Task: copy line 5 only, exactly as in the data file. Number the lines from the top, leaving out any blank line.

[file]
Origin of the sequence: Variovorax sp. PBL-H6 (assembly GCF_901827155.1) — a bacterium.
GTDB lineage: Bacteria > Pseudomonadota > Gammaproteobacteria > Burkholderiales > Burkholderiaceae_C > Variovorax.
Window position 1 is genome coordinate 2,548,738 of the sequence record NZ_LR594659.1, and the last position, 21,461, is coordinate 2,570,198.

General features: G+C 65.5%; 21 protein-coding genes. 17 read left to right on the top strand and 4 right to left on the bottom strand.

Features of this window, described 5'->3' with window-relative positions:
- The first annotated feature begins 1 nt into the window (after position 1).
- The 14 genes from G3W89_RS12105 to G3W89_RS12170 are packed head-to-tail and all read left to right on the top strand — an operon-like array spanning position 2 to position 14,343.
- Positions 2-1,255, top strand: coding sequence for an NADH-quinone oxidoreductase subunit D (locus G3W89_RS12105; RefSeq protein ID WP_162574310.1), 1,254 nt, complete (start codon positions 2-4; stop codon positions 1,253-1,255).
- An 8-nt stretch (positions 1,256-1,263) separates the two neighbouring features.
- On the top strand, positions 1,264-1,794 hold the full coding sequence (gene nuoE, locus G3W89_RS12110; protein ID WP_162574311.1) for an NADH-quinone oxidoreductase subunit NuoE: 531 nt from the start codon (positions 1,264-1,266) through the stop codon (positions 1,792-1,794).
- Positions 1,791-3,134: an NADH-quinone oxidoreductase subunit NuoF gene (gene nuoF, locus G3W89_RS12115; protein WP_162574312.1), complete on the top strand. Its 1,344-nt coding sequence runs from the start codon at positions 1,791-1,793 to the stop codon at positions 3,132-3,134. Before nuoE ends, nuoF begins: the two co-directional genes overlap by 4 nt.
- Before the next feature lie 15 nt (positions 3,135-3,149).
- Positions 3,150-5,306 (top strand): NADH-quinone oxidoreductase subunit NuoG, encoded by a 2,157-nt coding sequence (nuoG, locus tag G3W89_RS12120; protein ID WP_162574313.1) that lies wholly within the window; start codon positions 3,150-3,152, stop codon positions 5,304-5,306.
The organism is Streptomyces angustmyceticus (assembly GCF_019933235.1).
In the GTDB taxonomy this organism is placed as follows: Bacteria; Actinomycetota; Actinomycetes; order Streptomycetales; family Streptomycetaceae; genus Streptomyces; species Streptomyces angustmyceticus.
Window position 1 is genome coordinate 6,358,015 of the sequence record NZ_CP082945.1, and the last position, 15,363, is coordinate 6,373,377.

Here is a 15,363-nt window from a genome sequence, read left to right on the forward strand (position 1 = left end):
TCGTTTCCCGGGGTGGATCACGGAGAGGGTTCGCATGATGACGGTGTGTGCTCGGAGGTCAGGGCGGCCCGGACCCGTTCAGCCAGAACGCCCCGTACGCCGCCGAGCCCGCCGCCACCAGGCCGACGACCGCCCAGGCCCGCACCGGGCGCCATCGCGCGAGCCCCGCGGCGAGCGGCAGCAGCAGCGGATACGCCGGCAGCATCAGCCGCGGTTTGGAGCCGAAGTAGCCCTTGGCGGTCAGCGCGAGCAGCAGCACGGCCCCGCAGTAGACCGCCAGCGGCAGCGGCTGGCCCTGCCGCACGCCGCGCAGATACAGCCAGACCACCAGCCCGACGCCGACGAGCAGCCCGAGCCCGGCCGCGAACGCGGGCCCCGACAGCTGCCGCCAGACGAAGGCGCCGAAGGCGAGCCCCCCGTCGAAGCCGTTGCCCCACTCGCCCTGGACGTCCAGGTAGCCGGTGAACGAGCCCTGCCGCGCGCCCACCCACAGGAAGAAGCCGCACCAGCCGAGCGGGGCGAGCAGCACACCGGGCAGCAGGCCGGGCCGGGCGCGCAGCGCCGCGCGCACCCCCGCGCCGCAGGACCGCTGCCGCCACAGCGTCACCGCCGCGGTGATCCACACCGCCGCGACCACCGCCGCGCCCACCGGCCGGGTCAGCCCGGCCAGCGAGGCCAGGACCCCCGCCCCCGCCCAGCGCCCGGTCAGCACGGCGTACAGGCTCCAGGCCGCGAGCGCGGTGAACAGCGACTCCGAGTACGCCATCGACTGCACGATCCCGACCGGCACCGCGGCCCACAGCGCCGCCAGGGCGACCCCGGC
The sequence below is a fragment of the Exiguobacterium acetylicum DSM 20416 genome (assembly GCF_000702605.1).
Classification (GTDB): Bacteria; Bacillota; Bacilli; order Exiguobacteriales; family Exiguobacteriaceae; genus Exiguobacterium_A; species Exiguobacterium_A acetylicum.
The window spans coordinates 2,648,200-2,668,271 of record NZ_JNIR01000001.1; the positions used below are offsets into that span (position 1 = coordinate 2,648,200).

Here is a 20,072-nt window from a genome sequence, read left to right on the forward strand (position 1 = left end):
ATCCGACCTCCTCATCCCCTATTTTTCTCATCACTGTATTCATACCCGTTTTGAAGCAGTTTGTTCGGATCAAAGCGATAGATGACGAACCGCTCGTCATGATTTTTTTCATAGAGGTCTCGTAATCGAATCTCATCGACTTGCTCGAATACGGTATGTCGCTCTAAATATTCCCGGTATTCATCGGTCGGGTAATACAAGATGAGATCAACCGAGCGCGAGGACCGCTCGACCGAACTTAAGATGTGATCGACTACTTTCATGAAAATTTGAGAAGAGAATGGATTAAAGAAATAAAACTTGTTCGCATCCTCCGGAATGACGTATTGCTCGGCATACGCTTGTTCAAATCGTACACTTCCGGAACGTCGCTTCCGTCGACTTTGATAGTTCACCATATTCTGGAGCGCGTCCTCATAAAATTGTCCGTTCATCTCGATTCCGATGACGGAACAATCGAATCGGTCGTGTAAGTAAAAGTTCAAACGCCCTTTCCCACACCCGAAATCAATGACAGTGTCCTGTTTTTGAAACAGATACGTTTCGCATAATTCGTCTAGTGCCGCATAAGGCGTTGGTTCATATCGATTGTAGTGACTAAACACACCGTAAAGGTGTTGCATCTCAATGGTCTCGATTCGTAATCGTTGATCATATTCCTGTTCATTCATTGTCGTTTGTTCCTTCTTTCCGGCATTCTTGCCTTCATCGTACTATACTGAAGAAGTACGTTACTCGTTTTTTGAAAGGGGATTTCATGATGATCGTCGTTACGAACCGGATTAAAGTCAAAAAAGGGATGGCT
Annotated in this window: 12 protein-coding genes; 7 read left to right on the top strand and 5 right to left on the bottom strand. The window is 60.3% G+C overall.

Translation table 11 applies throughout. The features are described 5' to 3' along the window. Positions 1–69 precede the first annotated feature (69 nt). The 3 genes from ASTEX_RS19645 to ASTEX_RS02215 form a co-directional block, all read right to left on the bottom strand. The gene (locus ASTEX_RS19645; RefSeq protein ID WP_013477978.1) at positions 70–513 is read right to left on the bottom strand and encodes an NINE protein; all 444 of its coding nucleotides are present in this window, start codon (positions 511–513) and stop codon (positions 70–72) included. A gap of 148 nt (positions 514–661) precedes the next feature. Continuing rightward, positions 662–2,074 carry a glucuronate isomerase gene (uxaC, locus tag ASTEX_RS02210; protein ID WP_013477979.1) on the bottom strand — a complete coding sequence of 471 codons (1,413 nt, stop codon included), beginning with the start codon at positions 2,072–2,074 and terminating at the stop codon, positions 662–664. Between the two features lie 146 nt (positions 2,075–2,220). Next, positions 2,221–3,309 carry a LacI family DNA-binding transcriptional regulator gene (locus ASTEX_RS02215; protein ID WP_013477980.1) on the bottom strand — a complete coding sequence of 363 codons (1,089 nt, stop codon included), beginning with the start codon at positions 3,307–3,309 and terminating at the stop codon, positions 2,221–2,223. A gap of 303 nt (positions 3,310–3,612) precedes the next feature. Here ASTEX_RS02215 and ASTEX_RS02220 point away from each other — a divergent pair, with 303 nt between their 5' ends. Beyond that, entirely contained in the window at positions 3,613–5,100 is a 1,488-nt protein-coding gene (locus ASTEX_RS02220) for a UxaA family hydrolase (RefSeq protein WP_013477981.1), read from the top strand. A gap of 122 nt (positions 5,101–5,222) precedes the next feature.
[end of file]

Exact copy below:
Features of this window, described 5'->3' with window-relative positions: